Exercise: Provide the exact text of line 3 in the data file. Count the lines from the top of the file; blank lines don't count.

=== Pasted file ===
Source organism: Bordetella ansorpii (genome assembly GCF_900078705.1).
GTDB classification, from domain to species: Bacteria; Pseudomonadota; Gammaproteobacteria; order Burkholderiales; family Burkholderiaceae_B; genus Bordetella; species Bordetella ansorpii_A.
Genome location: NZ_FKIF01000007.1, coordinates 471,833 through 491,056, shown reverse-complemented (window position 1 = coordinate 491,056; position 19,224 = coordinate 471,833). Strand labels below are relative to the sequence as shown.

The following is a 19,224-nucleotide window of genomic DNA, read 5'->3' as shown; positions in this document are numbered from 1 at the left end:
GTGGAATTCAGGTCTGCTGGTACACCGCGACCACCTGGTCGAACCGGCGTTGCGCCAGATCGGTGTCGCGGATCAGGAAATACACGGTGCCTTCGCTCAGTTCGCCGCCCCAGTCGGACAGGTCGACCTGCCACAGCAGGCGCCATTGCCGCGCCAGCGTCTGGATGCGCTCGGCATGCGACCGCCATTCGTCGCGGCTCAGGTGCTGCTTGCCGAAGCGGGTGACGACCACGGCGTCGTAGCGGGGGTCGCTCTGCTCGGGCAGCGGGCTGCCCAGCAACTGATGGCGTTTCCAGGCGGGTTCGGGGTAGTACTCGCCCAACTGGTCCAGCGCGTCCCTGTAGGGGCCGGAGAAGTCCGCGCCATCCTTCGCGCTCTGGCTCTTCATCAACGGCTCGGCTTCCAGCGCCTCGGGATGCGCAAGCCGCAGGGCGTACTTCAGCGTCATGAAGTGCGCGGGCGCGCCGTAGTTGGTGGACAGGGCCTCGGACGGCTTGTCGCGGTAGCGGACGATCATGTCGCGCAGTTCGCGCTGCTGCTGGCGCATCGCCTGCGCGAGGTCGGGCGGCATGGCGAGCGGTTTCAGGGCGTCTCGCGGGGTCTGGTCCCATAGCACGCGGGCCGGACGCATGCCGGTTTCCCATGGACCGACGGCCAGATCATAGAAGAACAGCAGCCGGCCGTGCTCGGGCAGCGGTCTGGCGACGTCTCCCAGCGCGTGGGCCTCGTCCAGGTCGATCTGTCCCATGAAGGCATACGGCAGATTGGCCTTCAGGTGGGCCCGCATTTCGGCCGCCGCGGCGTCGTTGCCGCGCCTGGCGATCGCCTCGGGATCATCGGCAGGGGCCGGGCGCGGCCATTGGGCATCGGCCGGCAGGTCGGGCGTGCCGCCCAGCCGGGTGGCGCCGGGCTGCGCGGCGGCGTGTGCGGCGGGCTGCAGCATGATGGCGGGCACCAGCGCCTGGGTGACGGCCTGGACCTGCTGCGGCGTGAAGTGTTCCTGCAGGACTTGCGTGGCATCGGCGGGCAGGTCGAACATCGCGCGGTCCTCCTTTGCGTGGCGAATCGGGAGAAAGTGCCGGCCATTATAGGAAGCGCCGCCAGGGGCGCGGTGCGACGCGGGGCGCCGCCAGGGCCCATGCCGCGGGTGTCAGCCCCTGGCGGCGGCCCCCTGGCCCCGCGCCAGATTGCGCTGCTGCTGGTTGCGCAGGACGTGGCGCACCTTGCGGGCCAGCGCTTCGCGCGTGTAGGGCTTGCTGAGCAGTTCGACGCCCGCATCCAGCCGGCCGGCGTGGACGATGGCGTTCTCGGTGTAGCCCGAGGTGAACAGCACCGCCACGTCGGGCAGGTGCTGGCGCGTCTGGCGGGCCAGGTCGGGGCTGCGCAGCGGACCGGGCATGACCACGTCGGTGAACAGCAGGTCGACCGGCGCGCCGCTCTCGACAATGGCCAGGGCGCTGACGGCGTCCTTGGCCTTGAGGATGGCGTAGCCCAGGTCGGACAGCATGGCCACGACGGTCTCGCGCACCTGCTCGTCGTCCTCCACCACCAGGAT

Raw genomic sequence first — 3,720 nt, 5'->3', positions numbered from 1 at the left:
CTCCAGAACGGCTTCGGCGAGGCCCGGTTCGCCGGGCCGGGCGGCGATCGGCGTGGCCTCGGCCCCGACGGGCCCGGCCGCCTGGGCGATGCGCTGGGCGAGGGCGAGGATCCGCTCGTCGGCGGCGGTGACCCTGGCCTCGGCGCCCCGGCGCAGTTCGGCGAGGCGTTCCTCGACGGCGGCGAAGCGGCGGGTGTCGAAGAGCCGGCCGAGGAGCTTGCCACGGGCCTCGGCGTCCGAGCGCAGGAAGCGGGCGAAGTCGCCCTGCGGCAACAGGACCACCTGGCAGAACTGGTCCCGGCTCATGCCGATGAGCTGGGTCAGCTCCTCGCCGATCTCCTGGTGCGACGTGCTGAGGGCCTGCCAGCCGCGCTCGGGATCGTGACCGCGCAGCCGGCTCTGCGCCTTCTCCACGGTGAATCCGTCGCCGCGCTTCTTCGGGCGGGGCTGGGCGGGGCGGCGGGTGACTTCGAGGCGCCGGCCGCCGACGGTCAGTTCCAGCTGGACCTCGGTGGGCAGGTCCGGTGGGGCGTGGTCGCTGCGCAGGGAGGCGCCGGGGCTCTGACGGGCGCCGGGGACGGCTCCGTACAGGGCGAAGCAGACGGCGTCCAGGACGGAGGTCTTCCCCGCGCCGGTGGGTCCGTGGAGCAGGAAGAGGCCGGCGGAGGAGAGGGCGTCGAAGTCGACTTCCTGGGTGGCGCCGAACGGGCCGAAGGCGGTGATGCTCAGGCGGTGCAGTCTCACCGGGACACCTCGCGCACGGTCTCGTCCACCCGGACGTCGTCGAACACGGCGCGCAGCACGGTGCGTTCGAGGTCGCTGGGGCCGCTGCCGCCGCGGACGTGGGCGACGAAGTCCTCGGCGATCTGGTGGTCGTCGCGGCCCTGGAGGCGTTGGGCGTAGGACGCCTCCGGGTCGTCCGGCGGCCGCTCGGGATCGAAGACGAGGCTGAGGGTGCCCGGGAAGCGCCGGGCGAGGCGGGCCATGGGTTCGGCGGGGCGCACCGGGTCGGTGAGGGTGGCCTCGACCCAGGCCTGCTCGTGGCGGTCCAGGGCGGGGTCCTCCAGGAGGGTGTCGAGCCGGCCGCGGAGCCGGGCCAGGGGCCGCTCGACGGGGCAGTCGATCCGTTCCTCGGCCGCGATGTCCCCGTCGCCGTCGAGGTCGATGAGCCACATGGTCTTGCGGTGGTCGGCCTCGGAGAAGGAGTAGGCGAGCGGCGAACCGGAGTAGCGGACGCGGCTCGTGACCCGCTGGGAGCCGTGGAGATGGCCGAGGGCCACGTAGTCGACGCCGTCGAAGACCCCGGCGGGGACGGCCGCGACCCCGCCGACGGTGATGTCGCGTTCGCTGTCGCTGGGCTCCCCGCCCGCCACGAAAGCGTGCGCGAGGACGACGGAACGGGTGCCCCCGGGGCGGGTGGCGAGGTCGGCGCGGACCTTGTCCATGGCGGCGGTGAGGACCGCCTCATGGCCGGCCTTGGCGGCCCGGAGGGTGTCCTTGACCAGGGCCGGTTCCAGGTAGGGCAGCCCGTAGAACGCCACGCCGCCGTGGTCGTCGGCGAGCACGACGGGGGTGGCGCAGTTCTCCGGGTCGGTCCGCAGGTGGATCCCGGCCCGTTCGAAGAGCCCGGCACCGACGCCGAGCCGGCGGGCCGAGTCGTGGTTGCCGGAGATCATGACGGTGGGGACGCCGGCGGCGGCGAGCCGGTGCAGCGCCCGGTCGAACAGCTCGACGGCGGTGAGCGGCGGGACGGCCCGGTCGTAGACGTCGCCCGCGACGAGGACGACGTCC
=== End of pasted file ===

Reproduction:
Genome location: NZ_FKIF01000007.1, coordinates 471,833 through 491,056, shown reverse-complemented (window position 1 = coordinate 491,056; position 19,224 = coordinate 471,833). Strand labels below are relative to the sequence as shown.